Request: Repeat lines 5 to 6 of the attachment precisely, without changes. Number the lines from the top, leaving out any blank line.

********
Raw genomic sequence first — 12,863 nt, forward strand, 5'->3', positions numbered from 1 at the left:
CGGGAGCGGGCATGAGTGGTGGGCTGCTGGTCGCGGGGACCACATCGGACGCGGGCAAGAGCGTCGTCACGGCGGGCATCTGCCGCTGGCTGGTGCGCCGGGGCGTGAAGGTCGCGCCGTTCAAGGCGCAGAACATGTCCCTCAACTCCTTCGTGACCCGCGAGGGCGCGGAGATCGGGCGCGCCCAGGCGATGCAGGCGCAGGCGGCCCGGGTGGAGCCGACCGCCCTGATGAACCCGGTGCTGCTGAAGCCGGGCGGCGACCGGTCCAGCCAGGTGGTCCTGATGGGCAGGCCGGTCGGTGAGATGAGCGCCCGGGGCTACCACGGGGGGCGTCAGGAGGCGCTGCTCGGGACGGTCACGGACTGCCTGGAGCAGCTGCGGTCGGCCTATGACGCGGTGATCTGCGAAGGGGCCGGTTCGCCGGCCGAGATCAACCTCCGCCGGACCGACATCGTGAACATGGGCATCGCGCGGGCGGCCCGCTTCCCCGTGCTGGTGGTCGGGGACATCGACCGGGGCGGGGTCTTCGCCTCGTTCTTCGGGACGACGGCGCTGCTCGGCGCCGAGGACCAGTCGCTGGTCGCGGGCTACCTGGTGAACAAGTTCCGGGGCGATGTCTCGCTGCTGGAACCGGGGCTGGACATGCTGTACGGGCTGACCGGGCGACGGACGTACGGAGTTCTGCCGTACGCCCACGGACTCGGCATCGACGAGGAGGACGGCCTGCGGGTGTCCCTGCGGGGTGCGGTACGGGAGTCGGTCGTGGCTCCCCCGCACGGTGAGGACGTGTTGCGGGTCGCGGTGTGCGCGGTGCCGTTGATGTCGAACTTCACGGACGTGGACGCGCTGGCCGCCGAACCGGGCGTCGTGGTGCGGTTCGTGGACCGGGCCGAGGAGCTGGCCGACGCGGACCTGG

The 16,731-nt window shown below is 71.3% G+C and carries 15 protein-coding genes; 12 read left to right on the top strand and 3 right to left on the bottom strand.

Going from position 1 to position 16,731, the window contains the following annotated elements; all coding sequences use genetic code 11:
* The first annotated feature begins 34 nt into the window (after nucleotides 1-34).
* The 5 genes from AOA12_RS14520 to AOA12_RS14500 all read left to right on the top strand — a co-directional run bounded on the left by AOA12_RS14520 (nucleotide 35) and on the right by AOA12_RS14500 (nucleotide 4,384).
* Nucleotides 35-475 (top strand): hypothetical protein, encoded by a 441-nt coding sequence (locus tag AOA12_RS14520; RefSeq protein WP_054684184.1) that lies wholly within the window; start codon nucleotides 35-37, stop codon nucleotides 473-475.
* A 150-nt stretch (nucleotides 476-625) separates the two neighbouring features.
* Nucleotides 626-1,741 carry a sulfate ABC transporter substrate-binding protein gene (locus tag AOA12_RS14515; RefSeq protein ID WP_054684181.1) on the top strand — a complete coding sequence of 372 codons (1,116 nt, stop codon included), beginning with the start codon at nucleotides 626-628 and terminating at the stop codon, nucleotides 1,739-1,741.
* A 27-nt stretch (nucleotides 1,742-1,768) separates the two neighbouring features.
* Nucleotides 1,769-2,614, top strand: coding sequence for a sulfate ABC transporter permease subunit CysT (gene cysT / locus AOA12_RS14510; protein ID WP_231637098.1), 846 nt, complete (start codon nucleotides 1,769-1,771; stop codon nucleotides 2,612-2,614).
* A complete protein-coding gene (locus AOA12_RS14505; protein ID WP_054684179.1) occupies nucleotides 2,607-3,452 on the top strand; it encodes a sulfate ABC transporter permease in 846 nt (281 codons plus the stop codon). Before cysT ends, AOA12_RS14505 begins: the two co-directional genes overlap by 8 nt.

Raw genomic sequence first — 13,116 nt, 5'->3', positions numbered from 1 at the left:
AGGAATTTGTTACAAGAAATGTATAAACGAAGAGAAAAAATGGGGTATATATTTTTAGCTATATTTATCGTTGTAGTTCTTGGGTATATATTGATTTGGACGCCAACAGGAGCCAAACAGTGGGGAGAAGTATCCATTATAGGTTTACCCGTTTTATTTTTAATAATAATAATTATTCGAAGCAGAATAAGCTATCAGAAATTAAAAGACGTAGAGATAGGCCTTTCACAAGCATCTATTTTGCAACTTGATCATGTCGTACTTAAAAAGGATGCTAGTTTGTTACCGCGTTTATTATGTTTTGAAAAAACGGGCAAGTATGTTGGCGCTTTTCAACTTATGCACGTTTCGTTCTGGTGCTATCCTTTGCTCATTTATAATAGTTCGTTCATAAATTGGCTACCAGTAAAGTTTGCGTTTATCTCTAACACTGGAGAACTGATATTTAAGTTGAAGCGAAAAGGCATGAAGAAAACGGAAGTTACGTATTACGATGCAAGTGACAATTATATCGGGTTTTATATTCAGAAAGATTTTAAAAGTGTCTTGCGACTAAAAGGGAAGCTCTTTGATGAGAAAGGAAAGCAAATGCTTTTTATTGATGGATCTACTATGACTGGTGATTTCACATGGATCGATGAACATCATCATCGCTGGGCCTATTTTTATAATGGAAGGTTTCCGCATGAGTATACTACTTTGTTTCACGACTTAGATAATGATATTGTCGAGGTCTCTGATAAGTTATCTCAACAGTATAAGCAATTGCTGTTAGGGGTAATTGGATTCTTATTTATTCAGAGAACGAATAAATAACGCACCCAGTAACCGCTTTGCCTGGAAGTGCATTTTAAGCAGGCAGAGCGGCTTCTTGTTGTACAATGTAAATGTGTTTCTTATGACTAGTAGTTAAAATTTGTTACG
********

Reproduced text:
* The first annotated feature begins 34 nt into the window (after nucleotides 1-34).
* The 5 genes from AOA12_RS14520 to AOA12_RS14500 all read left to right on the top strand — a co-directional run bounded on the left by AOA12_RS14520 (nucleotide 35) and on the right by AOA12_RS14500 (nucleotide 4,384).